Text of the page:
Marilyn Nelson’s “Worth”

Today in America people were bought and sold:

five hundred for a “likely Negro wench.”

begins Marilyn Nelson’s sonnet “Worth”.

By beginning with the word today but then taking the reader back in American history to a time when humans were literally “bought and sold,” Nelson creates a sort of holographic effect. Read one way, I put myself in the place of the speaker, a young African-American woman who could herself be sold and puzzles over how human worth can be established. Maybe valued by weight like a sack of potatoes?

If someone at auction is worth her weight in gold,
how much would she be worth by pound? By ounce?
Or maybe her value should be based on pedigree like that of a horse?
It must be worth something—maybe a lot—
that my great-grandfather, they say, killed a lion.
They say he was black, with muscles as hard as iron,
that he wore a necklace of the claws of the lion he’d fought.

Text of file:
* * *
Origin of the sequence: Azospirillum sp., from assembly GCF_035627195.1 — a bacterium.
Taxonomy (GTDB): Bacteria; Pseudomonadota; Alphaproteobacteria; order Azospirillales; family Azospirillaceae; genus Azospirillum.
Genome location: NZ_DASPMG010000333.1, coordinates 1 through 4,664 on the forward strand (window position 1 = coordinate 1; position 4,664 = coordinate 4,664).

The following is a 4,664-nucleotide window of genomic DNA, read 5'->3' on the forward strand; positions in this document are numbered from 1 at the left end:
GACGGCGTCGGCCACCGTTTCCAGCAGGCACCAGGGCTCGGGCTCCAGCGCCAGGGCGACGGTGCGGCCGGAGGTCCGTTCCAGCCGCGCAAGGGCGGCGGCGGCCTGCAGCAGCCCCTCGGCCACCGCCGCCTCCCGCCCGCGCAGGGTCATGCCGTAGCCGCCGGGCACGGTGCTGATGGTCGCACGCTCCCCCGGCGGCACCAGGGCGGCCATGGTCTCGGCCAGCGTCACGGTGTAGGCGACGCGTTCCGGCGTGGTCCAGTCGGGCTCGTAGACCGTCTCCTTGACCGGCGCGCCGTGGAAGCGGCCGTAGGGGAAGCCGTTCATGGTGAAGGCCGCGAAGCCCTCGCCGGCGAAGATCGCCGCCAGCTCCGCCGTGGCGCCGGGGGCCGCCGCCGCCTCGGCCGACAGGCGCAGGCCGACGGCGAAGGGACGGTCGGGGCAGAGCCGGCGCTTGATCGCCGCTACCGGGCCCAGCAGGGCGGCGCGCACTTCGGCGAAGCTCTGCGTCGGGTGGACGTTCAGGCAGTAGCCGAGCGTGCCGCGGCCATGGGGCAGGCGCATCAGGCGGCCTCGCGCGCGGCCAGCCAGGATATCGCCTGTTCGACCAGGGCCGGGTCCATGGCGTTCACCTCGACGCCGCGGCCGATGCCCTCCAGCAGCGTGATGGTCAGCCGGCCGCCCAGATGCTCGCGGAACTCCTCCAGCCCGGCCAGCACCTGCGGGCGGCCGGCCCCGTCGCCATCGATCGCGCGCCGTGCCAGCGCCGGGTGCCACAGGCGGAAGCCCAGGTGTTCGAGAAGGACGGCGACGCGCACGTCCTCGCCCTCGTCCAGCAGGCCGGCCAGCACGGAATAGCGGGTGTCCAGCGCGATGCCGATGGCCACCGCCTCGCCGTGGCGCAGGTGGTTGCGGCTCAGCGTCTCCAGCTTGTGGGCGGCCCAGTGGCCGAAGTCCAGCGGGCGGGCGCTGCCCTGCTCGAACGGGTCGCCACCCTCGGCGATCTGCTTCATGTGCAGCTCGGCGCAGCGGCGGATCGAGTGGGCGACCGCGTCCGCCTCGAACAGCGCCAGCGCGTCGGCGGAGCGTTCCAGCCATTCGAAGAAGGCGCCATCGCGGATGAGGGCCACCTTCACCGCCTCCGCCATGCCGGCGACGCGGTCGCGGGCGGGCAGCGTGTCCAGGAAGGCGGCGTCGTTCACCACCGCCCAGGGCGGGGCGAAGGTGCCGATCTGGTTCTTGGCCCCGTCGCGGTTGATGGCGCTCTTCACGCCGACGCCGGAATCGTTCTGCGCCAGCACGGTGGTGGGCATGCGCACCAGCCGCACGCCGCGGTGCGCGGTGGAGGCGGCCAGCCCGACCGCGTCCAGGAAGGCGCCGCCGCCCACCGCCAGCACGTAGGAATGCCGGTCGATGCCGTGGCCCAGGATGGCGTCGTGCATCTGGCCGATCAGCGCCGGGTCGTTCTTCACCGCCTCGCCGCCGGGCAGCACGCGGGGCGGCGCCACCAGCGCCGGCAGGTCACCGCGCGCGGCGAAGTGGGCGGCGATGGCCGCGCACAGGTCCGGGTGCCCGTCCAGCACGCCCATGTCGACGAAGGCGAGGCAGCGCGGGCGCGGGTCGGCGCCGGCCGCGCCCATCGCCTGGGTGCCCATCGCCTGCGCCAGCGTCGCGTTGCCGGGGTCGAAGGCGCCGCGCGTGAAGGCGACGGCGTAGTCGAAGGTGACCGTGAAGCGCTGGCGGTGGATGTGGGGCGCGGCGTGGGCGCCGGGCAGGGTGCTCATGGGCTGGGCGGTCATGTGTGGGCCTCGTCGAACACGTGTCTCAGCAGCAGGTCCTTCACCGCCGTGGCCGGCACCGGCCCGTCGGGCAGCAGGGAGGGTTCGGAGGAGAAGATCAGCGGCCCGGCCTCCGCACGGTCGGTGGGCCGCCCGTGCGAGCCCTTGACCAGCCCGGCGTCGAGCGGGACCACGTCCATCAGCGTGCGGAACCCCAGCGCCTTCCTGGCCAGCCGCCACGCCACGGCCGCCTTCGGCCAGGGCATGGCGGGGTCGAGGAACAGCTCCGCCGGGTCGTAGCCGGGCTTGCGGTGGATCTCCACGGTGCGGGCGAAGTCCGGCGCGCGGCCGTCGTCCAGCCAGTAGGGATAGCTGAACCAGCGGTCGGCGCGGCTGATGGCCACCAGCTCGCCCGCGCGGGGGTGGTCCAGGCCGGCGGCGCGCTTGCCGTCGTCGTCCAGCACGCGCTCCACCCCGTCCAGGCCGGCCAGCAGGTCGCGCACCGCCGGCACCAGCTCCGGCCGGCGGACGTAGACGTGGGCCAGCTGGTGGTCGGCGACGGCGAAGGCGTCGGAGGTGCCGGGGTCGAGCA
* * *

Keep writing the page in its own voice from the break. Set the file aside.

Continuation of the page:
How much do I hear, for his majesty in my blood?
Or I turn the hologram, and the time is now–today. I hear the poem ask how we sell ourselves, how we value ourselves. Especially if we come from people with a fraught history and still live in a world where we are judged by superficial classifications such as color and gender.
Can’t we choose to take our worth from a history of majesty rather than from a history of oppression? The poem concludes with the lines:
How much do I hear, for his majesty in my blood?
I auction myself. And I make the highest bid.
Marilyn Nelson, “Worth” from Faster Than Light: New and Selected Poems, 1996-2011. Copyright © 2012 by Marilyn Nelson.  Unless I have permission, I will not publish entire poems on my blog since it would violate copyright laws.


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